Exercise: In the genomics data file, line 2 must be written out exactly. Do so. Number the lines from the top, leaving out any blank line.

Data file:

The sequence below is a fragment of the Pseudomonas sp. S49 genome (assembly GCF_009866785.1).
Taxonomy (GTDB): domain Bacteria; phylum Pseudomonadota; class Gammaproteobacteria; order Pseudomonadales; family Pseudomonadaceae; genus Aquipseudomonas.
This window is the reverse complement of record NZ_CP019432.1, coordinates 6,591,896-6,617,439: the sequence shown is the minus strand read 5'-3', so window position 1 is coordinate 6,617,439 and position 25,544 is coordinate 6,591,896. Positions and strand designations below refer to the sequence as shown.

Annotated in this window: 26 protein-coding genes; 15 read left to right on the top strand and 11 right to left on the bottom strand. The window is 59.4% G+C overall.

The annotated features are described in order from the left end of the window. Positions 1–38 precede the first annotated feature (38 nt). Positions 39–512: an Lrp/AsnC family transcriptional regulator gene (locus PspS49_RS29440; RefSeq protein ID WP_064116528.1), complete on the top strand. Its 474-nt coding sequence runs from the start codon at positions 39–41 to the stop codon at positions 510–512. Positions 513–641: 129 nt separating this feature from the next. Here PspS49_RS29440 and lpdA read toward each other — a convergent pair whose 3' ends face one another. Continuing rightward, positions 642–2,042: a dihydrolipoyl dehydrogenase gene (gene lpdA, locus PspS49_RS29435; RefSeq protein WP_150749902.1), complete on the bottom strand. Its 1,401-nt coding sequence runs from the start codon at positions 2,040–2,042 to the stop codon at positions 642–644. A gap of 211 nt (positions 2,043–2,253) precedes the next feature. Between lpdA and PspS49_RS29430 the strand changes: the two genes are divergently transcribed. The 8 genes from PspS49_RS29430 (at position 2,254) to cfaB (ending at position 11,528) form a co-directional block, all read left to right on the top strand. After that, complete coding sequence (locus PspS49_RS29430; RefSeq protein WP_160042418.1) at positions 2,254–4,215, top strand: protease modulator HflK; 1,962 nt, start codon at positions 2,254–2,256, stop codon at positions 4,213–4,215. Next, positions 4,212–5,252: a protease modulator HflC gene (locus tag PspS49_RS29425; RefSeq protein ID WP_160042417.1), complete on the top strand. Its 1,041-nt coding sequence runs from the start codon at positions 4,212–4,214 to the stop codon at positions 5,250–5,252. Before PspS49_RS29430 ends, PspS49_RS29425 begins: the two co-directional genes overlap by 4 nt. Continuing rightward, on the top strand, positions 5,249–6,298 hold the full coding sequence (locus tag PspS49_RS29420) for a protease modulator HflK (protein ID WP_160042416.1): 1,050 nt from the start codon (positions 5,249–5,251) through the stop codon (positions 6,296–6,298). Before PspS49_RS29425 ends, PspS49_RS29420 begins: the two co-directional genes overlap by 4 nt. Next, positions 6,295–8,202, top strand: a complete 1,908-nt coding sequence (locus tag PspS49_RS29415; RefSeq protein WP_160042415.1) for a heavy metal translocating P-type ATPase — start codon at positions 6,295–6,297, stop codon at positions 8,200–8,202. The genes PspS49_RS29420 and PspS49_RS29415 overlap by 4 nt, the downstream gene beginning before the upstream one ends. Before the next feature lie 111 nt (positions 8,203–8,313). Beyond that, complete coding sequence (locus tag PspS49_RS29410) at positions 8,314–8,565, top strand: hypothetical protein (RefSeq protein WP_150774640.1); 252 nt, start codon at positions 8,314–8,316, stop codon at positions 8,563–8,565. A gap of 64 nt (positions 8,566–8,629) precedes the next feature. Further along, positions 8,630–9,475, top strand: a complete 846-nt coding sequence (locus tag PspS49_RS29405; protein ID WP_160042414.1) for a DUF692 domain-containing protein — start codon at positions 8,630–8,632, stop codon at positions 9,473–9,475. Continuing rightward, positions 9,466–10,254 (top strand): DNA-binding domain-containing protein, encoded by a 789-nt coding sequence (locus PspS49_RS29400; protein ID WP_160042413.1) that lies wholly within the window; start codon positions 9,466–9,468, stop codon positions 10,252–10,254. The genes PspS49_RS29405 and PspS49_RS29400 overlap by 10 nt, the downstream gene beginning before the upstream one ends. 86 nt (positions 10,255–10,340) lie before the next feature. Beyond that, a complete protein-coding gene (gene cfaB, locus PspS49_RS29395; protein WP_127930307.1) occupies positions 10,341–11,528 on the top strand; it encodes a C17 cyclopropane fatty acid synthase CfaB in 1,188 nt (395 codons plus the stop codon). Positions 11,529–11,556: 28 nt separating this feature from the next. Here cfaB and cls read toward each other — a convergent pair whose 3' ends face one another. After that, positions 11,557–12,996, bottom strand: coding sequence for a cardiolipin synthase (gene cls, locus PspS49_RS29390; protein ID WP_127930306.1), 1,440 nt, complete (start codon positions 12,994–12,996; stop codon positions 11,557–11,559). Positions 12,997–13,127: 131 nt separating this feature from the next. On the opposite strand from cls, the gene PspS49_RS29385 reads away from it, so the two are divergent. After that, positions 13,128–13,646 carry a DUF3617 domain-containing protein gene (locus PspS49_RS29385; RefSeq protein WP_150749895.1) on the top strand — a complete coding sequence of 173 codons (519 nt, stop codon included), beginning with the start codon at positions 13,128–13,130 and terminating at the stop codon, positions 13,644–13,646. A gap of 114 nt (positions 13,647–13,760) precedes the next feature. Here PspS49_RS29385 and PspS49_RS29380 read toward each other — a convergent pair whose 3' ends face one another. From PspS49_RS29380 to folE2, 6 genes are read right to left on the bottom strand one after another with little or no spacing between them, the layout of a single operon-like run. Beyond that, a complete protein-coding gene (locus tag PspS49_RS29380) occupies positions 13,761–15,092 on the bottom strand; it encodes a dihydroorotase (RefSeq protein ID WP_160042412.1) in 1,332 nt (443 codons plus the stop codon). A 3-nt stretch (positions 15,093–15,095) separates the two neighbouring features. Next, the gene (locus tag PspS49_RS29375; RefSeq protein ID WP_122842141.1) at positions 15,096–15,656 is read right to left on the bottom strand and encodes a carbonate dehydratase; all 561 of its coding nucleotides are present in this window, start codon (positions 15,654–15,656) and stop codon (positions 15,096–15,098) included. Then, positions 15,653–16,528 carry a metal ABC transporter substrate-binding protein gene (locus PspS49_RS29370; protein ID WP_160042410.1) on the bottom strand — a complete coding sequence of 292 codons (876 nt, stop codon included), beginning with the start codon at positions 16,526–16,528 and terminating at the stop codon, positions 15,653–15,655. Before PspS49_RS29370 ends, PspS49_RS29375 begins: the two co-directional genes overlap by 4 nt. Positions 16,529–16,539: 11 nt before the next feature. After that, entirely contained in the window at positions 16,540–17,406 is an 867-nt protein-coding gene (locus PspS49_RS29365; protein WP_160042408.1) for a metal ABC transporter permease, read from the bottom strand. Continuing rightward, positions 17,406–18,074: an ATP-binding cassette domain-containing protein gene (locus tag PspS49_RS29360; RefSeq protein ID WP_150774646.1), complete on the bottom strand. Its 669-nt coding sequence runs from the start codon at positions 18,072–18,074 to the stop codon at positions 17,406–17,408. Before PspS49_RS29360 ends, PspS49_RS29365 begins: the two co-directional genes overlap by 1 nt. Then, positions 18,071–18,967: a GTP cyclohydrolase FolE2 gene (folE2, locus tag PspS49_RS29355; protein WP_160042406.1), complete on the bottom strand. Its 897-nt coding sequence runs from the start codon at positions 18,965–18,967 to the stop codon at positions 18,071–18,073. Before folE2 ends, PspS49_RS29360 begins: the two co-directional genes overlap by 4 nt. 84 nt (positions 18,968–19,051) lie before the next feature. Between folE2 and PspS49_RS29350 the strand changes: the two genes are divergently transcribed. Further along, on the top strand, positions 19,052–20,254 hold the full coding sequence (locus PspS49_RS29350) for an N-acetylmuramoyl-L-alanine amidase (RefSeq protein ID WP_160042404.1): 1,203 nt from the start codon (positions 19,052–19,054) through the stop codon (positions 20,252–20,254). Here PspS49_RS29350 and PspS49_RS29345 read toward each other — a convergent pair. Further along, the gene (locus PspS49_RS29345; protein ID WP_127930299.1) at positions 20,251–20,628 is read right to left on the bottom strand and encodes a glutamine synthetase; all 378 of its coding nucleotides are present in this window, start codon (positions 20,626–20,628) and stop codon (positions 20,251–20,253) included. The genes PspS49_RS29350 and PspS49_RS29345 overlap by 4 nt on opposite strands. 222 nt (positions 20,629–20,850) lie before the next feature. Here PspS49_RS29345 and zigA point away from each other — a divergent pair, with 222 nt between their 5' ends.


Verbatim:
Taxonomy (GTDB): domain Bacteria; phylum Pseudomonadota; class Gammaproteobacteria; order Pseudomonadales; family Pseudomonadaceae; genus Aquipseudomonas.